Unless you are purchasing an aftermarket block from Ford Racing, Dart, Bessell or some of the many other suppliers that supply these parts, chances are you will be building your Ford 427 stroker from a 351 Cleveland (more commonly known as a Clevo) or Windsor casting. This will be the foundation for your build and you will need to allocate some funds for testing the block for suitability. Stroking a 351 block to 427 cubic inches takes it to the edge of reliability, and steps need to be taken so that the build will last for several years.
Although the Clevo block is known to be more robust because of its bigger size, Windsor blocks were produced in far greater numbers than Clevos, which is why aftermarket parts makers have a much more varied selection of parts for the Windsor. You can assemble your own stroker kit, starting with a good crankshaft. A forged crankshaft is much better can a cast one, but the cost difference makes forged cranks a viable choice only for those with big budgets. For those who need to keep an eye on their cashflow, Scat and Eagle cranks have been used with much success for street and occasional race use. As with connecting rods, H-beam rods are the better choice for big budget builds although I-beam rods are perfectly acceptable, as long as you replace the studs with high performance units. ARP is the leader in this field and most engine builders use this brand.
Because of the long stroke of the 427 engine, the oil consumption problem that bedevils other Ford stroker builds also manifests itself here, although there are new piston designs that can circumvent the problem. Note though that piston designs for the Ford stroker that raise the piston pin can be more prone to failure because of the thinner material at the top of the piston head. If you´re the type who doesn´t want to be bothered with details like that, then buying a kit that includes the crank, con rods, pistons, rings and bearings is the way to go. There are dozens of choices out there but a word of caution must be said regarding cheap kits. Invariably, these are made in China, where mass production does turn out cheap products at the price of poor quality. There is in fact a well-advertised brand thatís known in builder´s circles as having failure rates of 50%. We are talking here of engines that don´t last 5,000 kilometers, sometimes failing in the first 1,000.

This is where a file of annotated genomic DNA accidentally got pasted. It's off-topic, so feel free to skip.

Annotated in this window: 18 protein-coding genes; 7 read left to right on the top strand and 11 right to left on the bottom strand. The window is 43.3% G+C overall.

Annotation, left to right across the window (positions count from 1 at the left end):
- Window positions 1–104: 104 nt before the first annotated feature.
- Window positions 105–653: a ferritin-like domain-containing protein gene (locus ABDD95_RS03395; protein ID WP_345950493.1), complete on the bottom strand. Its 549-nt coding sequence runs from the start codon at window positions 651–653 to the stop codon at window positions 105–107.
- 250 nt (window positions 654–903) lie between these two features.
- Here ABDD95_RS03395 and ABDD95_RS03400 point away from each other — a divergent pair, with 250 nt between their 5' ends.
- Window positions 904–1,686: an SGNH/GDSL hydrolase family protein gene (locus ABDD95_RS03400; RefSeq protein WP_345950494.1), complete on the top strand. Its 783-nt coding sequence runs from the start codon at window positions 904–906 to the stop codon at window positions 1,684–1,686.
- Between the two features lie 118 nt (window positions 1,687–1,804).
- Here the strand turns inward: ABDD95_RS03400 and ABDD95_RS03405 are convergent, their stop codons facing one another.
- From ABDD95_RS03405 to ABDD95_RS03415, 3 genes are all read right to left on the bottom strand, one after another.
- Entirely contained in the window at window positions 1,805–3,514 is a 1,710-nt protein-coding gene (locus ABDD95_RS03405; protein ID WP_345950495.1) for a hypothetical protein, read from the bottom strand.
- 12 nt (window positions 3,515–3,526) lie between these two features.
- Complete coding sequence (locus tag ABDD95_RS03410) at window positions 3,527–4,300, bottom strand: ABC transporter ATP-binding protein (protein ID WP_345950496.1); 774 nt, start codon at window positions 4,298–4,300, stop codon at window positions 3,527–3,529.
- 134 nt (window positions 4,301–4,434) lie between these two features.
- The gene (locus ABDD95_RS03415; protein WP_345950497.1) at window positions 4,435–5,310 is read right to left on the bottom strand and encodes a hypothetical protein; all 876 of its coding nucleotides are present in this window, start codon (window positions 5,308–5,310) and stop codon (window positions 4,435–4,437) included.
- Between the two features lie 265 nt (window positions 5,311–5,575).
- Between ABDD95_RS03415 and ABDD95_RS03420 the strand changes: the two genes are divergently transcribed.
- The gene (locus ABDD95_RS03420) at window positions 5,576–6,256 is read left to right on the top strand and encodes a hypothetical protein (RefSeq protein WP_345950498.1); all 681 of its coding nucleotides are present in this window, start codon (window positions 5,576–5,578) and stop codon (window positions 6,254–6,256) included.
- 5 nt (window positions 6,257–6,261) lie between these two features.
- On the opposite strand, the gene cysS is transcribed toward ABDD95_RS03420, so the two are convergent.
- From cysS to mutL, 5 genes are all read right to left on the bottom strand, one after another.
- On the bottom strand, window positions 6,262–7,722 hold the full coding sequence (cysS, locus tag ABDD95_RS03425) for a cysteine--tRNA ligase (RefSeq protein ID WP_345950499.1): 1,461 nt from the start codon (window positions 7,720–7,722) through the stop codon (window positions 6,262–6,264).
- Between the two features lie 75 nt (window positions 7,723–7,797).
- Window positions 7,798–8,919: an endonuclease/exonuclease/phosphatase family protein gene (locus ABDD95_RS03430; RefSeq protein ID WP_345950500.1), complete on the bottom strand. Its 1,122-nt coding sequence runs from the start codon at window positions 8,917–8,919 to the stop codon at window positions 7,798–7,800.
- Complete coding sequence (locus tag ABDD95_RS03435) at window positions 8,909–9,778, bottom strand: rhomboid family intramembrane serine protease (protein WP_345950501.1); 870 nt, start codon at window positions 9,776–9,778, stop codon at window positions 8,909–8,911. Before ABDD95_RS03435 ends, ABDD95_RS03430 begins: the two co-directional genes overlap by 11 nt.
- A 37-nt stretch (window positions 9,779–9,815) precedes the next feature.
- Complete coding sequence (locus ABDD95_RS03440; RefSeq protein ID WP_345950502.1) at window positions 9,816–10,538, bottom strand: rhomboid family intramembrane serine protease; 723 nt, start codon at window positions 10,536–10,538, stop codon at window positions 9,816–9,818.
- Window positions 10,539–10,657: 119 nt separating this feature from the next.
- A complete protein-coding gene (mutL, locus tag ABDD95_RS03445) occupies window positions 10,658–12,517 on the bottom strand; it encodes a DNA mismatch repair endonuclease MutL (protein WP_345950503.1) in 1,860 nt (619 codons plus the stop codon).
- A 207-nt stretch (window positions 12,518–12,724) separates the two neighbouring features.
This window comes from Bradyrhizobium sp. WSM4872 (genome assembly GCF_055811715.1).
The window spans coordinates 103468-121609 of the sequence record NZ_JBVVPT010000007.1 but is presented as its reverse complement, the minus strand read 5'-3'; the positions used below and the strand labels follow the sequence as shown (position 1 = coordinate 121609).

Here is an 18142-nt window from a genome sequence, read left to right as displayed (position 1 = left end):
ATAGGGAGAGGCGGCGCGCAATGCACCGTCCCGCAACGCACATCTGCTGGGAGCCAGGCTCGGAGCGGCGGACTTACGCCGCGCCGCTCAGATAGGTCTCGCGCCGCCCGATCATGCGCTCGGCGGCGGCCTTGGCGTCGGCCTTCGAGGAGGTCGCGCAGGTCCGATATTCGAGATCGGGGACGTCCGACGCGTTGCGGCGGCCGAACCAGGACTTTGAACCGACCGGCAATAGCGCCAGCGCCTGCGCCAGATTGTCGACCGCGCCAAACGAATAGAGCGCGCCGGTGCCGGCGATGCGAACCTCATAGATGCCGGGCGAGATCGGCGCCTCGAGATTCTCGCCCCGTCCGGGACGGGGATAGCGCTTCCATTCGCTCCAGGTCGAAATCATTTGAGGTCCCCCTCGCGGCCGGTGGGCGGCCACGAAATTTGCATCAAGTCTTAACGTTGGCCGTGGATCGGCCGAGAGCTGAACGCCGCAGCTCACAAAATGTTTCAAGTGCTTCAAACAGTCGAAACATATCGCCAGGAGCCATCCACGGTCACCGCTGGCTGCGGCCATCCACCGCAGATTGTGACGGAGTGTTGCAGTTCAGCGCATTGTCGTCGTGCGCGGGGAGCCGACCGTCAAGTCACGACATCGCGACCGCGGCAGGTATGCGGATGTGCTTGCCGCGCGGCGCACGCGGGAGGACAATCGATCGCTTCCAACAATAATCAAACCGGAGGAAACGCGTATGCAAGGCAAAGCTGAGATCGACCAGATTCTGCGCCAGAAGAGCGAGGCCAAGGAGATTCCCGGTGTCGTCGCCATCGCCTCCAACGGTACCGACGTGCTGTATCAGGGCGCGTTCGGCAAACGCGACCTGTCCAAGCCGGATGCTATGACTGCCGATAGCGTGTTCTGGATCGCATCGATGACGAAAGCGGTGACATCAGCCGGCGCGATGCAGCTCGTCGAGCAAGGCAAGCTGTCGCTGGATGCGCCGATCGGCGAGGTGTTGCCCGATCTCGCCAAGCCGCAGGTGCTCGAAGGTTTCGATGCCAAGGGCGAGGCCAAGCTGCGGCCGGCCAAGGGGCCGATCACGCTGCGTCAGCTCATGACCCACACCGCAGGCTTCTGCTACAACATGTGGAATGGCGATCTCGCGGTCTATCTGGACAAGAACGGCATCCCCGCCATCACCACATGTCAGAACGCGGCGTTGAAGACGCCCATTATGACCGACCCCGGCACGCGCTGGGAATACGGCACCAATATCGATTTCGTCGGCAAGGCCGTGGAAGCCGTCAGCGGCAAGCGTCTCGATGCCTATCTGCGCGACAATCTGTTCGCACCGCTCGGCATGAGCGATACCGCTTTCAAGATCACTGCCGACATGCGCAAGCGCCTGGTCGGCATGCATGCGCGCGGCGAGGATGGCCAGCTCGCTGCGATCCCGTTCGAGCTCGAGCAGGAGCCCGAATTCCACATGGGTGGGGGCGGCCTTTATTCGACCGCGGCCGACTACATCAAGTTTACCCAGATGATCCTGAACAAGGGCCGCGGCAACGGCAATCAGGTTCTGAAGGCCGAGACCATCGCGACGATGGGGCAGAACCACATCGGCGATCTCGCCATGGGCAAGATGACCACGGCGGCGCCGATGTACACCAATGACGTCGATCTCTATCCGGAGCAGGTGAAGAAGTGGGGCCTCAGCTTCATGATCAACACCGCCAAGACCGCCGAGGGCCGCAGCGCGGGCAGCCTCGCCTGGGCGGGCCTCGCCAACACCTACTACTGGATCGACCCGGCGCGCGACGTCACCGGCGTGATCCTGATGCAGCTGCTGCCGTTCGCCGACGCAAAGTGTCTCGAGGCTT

You can also purchase an assembled short block, which is a completed block, crank, rod and piston assembly. If you choose to do this, remember to double-check the clearances. Good parts will be compromised by shoddy assembly. Even if the short block comes with a warranty, you will want to avoid that particular hassle.
Whichever route you go in buying your parts, look at the rod ratio for the kit. You want a ratio that is 1.55 or higher, as low ratios put more stress on the cylinder walls, specially at high rpm, and these results in premature engine failure. When you have all your parts, take them together with the block to a machine shop that can check the block for cracks, core shift and overall soundness. Only then should the reciprocating assembly be fitted to the block. A trial fit will show which parts need to be notched for clearance. It´s also highly recommended that you use a girdle to strengthen the lower end. Grouting is also a common practice that helps stiffen the block.
Because of the huge increase in displacement, changes to the induction system are often necessary. There are a lot of combinations that have been proven to work. The user of the engine should make a decision from the very start what the use of the engine will be so that the build can be fitted to the intended use. For street use, torque is always preferred over top end horsepower where there may be little occasion to wind the motor to its redline. Unless you are an accomplished builder yourself, it will be better in the long run to entrust your engine to an experienced professional, who will know the little tricks that will ensure a successful and reliable engine build.